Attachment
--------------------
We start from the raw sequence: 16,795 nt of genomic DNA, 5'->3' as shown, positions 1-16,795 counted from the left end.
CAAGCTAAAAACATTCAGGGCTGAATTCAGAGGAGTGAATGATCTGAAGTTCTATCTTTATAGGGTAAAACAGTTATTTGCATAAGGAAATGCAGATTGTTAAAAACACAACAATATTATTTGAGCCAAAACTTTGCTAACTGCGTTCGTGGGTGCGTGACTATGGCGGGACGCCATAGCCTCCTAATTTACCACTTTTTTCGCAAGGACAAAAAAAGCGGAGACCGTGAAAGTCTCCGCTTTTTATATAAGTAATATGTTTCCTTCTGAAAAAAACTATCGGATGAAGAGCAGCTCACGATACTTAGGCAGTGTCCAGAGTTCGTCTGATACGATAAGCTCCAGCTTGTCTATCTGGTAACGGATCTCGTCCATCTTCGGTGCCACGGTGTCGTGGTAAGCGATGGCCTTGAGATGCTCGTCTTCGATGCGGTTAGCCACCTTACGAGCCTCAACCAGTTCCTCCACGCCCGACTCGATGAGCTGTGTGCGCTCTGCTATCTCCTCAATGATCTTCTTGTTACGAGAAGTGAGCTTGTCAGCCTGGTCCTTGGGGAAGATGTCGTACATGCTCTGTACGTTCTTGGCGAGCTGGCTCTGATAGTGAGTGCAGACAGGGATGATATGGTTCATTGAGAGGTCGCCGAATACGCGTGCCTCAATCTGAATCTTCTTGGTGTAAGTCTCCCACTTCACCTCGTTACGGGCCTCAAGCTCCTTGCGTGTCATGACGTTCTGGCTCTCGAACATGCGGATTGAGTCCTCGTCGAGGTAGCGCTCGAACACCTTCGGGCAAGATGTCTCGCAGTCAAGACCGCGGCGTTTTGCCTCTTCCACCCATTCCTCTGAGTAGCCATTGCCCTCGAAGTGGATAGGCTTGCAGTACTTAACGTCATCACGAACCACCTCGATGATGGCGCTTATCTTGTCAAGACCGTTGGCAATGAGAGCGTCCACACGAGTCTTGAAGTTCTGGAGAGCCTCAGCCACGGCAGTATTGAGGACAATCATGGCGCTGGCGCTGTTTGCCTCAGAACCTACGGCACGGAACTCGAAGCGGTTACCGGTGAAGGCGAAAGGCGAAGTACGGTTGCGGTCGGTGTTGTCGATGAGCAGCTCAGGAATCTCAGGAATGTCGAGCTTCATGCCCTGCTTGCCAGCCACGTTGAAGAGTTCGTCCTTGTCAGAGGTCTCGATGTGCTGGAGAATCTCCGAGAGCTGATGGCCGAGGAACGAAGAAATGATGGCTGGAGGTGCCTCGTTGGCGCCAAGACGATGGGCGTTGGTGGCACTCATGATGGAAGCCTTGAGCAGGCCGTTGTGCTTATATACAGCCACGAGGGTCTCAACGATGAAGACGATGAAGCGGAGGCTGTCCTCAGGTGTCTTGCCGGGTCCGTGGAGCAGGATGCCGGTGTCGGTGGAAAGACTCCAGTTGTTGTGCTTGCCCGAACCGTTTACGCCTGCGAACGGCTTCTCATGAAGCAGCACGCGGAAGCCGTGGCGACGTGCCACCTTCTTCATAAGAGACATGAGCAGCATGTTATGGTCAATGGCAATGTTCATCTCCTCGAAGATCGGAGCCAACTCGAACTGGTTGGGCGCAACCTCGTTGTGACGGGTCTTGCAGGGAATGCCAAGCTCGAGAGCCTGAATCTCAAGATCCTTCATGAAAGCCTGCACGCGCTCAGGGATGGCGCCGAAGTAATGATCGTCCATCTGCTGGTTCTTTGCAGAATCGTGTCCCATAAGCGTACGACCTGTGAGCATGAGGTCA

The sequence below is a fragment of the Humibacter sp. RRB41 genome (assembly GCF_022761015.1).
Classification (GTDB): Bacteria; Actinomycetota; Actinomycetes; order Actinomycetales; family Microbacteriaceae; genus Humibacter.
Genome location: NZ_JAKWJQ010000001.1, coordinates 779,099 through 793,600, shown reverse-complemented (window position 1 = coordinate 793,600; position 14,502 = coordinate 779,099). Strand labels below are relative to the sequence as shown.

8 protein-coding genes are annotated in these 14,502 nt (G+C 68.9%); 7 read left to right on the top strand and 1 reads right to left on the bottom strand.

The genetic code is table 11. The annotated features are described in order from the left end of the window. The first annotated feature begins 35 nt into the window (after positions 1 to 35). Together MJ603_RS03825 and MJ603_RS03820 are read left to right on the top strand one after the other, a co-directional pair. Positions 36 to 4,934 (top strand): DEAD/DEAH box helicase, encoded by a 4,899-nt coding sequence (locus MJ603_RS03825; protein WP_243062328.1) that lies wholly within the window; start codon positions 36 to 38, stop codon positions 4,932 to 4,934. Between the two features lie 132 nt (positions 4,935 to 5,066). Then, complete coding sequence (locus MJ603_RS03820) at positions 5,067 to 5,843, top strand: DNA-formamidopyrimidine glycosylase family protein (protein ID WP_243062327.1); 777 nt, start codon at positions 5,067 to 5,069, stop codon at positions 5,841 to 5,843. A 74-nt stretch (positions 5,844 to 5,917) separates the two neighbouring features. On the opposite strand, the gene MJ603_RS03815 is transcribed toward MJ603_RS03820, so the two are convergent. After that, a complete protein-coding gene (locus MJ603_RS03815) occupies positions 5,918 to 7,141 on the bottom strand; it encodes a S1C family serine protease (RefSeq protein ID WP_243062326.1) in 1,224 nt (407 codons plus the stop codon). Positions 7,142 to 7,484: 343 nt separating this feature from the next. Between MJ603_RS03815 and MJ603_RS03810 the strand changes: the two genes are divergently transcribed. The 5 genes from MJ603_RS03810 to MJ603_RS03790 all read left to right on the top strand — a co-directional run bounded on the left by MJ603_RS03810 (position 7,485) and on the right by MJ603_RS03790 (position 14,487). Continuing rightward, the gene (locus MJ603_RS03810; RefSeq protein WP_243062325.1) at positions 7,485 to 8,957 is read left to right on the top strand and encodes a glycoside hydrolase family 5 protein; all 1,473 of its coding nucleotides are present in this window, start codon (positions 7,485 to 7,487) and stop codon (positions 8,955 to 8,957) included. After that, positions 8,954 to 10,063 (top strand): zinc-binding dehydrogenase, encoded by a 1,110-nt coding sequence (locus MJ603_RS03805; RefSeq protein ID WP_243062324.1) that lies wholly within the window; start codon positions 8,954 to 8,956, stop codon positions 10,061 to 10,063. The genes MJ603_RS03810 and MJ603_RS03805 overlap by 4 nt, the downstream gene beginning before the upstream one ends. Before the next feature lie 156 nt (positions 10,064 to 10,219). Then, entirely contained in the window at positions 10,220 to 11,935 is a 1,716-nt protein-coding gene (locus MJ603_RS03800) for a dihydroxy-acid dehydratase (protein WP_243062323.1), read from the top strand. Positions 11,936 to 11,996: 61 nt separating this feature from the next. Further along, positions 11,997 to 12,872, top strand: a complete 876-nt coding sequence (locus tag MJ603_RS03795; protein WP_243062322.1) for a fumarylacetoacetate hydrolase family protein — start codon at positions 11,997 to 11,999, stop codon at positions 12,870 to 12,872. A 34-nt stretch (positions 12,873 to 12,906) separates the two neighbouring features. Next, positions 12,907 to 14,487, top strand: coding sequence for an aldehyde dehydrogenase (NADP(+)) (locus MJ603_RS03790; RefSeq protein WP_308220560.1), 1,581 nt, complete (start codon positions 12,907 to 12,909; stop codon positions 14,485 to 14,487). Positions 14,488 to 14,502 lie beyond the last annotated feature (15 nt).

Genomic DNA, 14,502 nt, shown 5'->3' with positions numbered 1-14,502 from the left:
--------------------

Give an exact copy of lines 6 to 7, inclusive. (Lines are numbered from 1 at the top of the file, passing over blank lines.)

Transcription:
8 protein-coding genes are annotated in these 14,502 nt (G+C 68.9%); 7 read left to right on the top strand and 1 reads right to left on the bottom strand.

The genetic code is table 11. The annotated features are described in order from the left end of the window. The first annotated feature begins 35 nt into the window (after positions 1 to 35). Together MJ603_RS03825 and MJ603_RS03820 are read left to right on the top strand one after the other, a co-directional pair. Positions 36 to 4,934 (top strand): DEAD/DEAH box helicase, encoded by a 4,899-nt coding sequence (locus MJ603_RS03825; protein WP_243062328.1) that lies wholly within the window; start codon positions 36 to 38, stop codon positions 4,932 to 4,934. Between the two features lie 132 nt (positions 4,935 to 5,066). Then, complete coding sequence (locus MJ603_RS03820) at positions 5,067 to 5,843, top strand: DNA-formamidopyrimidine glycosylase family protein (protein ID WP_243062327.1); 777 nt, start codon at positions 5,067 to 5,069, stop codon at positions 5,841 to 5,843. A 74-nt stretch (positions 5,844 to 5,917) separates the two neighbouring features. On the opposite strand, the gene MJ603_RS03815 is transcribed toward MJ603_RS03820, so the two are convergent. After that, a complete protein-coding gene (locus MJ603_RS03815) occupies positions 5,918 to 7,141 on the bottom strand; it encodes a S1C family serine protease (RefSeq protein ID WP_243062326.1) in 1,224 nt (407 codons plus the stop codon). Positions 7,142 to 7,484: 343 nt separating this feature from the next. Between MJ603_RS03815 and MJ603_RS03810 the strand changes: the two genes are divergently transcribed. The 5 genes from MJ603_RS03810 to MJ603_RS03790 all read left to right on the top strand — a co-directional run bounded on the left by MJ603_RS03810 (position 7,485) and on the right by MJ603_RS03790 (position 14,487). Continuing rightward, the gene (locus MJ603_RS03810; RefSeq protein WP_243062325.1) at positions 7,485 to 8,957 is read left to right on the top strand and encodes a glycoside hydrolase family 5 protein; all 1,473 of its coding nucleotides are present in this window, start codon (positions 7,485 to 7,487) and stop codon (positions 8,955 to 8,957) included. After that, positions 8,954 to 10,063 (top strand): zinc-binding dehydrogenase, encoded by a 1,110-nt coding sequence (locus MJ603_RS03805; RefSeq protein ID WP_243062324.1) that lies wholly within the window; start codon positions 8,954 to 8,956, stop codon positions 10,061 to 10,063. The genes MJ603_RS03810 and MJ603_RS03805 overlap by 4 nt, the downstream gene beginning before the upstream one ends. Before the next feature lie 156 nt (positions 10,064 to 10,219). Then, entirely contained in the window at positions 10,220 to 11,935 is a 1,716-nt protein-coding gene (locus MJ603_RS03800) for a dihydroxy-acid dehydratase (protein WP_243062323.1), read from the top strand. Positions 11,936 to 11,996: 61 nt separating this feature from the next. Further along, positions 11,997 to 12,872, top strand: a complete 876-nt coding sequence (locus tag MJ603_RS03795; protein WP_243062322.1) for a fumarylacetoacetate hydrolase family protein — start codon at positions 11,997 to 11,999, stop codon at positions 12,870 to 12,872. A 34-nt stretch (positions 12,873 to 12,906) separates the two neighbouring features. Next, positions 12,907 to 14,487, top strand: coding sequence for an aldehyde dehydrogenase (NADP(+)) (locus MJ603_RS03790; RefSeq protein WP_308220560.1), 1,581 nt, complete (start codon positions 12,907 to 12,909; stop codon positions 14,485 to 14,487). Positions 14,488 to 14,502 lie beyond the last annotated feature (15 nt).